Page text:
This week has been a ‘birdy’ orientated one for me on the Estate. 1st February saw the start of the Game and Wildlife Conservation Trust’s Big Farmland Bird Count and the culmination of the shooting season. So any shooting I do now is by camera. The Big Farmland Bird Count is a positive spin off from the now established Garden Bird Watch as run by the RSPB and promoted through various media channels. It provides me with an ideal opportunity to load up with bins’n’scope and patrol the Estate in the early hours.
…others are easier to see like this red kite
So far on my list we have skylark, tawny and barn owl, merlin, buzzard, herring gull, great black backed gull, corn bunting, green and greater spotted woodpecker, brambling, linnet….and the list goes on. For followers of this blog, the wren is still ‘clicking’ along beside me! And further updates can be found on my twitter – @rathfinnyrich
I also met with the Regional Agricultural Advisor for the RSPB this week, and the main question was – what are we doing for farmland birds and has there been any noticeable changes in bird numbers or species as the arable proportion of the Estate reduces? I discovered he was also a keen cyclist so we could discuss cover crops, seed rates and magnification of bins with gear ratios and bottom brackets.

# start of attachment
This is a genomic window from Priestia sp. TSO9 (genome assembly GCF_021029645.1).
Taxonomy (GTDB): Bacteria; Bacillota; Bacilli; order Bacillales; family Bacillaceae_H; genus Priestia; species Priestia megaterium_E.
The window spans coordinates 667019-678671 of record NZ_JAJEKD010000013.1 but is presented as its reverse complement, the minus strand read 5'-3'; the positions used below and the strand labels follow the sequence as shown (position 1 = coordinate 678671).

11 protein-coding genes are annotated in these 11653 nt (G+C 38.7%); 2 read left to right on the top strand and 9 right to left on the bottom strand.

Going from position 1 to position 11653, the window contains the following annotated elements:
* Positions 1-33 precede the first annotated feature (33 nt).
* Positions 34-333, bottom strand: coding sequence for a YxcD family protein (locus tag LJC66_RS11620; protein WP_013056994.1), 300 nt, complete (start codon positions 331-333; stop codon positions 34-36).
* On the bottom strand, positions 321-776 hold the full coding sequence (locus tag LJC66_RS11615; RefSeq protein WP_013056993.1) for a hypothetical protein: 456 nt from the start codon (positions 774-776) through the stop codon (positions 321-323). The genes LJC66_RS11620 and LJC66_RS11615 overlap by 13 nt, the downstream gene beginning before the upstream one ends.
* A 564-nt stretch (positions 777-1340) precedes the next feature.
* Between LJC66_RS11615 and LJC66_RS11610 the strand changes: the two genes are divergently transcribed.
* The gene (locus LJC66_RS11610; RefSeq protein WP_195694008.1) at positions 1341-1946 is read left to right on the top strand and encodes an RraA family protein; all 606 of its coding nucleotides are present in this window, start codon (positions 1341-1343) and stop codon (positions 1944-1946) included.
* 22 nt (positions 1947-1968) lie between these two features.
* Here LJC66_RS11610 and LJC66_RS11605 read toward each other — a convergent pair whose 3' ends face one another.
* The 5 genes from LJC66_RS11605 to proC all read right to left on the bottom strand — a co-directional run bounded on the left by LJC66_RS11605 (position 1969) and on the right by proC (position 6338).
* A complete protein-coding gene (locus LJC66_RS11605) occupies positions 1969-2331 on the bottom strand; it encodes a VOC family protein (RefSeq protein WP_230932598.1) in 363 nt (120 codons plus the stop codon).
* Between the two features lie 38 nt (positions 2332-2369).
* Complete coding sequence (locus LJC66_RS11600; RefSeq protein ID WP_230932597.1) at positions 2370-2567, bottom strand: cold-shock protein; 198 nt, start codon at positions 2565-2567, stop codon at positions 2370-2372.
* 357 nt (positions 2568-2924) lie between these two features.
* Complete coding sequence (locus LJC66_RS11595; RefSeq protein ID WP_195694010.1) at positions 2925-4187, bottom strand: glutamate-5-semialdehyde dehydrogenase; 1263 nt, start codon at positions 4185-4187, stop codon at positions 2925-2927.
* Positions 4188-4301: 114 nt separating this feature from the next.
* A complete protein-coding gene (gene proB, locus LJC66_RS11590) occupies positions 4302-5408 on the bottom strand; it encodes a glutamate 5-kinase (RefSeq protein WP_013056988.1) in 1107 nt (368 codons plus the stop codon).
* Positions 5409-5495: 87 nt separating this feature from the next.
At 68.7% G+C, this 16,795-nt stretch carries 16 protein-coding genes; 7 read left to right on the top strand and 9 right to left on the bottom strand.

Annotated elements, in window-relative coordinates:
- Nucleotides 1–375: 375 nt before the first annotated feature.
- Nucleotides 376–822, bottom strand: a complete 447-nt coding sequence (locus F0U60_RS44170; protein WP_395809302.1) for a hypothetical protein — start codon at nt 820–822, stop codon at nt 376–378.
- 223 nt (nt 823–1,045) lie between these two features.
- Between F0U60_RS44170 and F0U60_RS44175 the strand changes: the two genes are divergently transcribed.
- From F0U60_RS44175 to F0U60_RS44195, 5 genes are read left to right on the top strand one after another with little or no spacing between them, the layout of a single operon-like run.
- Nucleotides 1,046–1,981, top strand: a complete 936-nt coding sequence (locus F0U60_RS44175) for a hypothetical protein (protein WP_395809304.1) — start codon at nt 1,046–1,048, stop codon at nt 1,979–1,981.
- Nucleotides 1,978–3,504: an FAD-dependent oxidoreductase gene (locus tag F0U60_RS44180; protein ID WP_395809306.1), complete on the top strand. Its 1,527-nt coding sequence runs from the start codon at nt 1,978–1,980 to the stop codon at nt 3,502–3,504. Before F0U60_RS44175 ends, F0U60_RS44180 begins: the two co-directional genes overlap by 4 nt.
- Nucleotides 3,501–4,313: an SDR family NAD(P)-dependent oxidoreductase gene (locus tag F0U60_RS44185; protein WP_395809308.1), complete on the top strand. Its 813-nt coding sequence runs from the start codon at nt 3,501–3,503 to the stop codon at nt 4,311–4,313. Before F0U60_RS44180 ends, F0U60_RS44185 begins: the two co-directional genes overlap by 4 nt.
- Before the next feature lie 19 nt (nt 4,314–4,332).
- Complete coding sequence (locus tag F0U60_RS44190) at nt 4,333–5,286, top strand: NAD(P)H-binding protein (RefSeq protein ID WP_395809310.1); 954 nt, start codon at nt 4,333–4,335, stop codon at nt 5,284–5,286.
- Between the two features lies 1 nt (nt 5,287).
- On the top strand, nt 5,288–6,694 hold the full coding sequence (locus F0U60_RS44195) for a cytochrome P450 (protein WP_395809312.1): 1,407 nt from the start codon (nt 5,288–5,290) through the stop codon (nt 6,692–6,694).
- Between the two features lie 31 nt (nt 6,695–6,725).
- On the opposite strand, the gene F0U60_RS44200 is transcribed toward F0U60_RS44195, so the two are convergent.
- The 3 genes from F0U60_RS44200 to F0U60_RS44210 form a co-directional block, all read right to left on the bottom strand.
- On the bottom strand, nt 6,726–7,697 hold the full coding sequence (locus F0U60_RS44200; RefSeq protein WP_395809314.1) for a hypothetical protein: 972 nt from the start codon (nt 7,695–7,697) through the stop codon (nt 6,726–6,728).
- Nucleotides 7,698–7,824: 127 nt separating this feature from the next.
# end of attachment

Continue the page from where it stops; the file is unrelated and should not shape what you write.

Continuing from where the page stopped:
Before we commenced planting vines I undertook a farmland bird survey of the whole Estate back in 2010. This has provided me with a suitable base to work from. On the whole in the past the farm had utilised every available space for arable planting and there was little room for wildlife to florish. The introduction of the vines has allowed nature space to breathe (must remember that sentence for future use! – Ed)
We have grassland strips, tussocky grassland banks, pollen and nectar planted areas, woodland, scrub and within the vineyard itself a whole host of habitats for our feathered friends. Encouraging seed and insect eating birds is ok, as they will assist us in combating any unwanted critters (insects which will feed off the vine or grape). What we do need to do is avoid attracting the fruit eating birds! Pheasants are known to have a penchant for grapes and their smaller cousins the starling will also descend on young vines. I will be keeping a watchful eye on any mis-behaving in the vineyard….
Scope and Pinot – perfection combination.
(Ed – Bins a.k.a binoculars)